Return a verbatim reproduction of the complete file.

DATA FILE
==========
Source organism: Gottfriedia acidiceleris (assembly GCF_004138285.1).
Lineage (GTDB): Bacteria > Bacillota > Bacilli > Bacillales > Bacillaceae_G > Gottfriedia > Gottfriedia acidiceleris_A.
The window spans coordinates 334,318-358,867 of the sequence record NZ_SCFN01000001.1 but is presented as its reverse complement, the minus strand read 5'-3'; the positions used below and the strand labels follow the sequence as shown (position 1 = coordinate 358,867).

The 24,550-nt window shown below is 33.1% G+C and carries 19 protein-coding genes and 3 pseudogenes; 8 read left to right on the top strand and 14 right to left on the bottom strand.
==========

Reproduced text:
Source organism: Gottfriedia acidiceleris (assembly GCF_004138285.1).
Lineage (GTDB): Bacteria > Bacillota > Bacilli > Bacillales > Bacillaceae_G > Gottfriedia > Gottfriedia acidiceleris_A.
The window spans coordinates 334,318-358,867 of the sequence record NZ_SCFN01000001.1 but is presented as its reverse complement, the minus strand read 5'-3'; the positions used below and the strand labels follow the sequence as shown (position 1 = coordinate 358,867).

The 24,550-nt window shown below is 33.1% G+C and carries 19 protein-coding genes and 3 pseudogenes; 8 read left to right on the top strand and 14 right to left on the bottom strand.